- Peter Kinder resigns federal agency post, concludes position unnecessary and waste of tax dollars (6/16/18)2
- Stormy Daniels to visit East Cape Girardeau (6/13/18)20
- Longtime downtown Cape bartender Marcellus Jones remembered by friends (6/12/18)2
- A community rallies behind Honorable Young Men's Club (6/16/18)1
- Couple charged in beating death at Brick's (6/13/18)
- Southeast to spend $150,000 to refresh brand with Ohio firm (6/19/18)5
- New urban dance studio opens on Broadway (6/15/18)2
- Jackson natives compete in 260-mile canoe race (6/16/18)1
- Feeding deer in Bollinger, Cape and Perry counties prohibited soon to help curb spread of CWD (6/13/18)7
- New Zaxby's restaurant open in Cape (6/13/18)3
Highway patrolman offers tips to keep churches safe
As deranged individuals look for easy targets for mass shootings, it's quite possible that as schools continue to tighten their security measures, different places may emerge as favorites for these heinous crimes.
To that end, a special security session was recently held at First Baptist Church in Cape Girardeau for pastors and church officials to learn how to better secure their church buildings.
Clark D. Parrott, a sergeant with the Missouri State Highway Patrol presented a church security seminar.
He offered several tips for identifying something that "just doesn't look right."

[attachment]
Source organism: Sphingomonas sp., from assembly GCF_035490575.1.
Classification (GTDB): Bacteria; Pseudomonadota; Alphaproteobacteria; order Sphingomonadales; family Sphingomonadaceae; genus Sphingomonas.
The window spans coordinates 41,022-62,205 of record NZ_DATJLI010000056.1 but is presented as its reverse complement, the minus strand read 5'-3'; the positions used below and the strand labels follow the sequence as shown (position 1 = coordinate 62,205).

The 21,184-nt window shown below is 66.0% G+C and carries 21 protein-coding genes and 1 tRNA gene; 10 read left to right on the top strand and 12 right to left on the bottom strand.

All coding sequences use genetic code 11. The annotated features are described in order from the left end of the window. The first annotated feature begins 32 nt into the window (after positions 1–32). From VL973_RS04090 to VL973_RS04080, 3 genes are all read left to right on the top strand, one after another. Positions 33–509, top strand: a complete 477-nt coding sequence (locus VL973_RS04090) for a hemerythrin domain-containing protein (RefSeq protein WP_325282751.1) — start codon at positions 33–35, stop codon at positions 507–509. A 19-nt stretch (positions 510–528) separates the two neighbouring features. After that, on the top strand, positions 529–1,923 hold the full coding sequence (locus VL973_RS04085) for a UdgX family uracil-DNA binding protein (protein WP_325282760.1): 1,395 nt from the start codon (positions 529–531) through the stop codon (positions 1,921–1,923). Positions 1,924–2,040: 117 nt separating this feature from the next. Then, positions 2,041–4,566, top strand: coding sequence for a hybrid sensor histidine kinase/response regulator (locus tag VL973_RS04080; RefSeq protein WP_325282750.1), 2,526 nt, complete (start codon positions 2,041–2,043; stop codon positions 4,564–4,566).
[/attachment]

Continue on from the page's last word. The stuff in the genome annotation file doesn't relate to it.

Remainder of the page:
"What I don't want you to do is jump up with the Spirit, and tackle them. Just make eye contact," Parrott said.
But he didn't just address active shooter situations.
Parrott stressed the importance of churches vetting their bus drivers, what to do in case of a fire, how to handle church safety concerns during nighttime hours, CPR certification, the installation of security cameras, numbering church entrances and exits and being made aware of any domestic situations that could escalate within the church.
"You'd be surprised what would spark a situation," Parrott said. "It's my job to point out stuff you don't think about. ... If someone is up to no good, you think they're going to go somewhere they'd be easily recognized? Don't be afraid to fist bump, and make eye contact."
Churches are smart to address the sad reality that mass shootings are possible, and Parrott advised that a church's security team be thoroughly vetted and pass a background check.
The seminar was a good idea, if not a sad reminder of the threats of gun violence in today's society. We tip our caps to Parrott and the church leaders for having the training and discussion.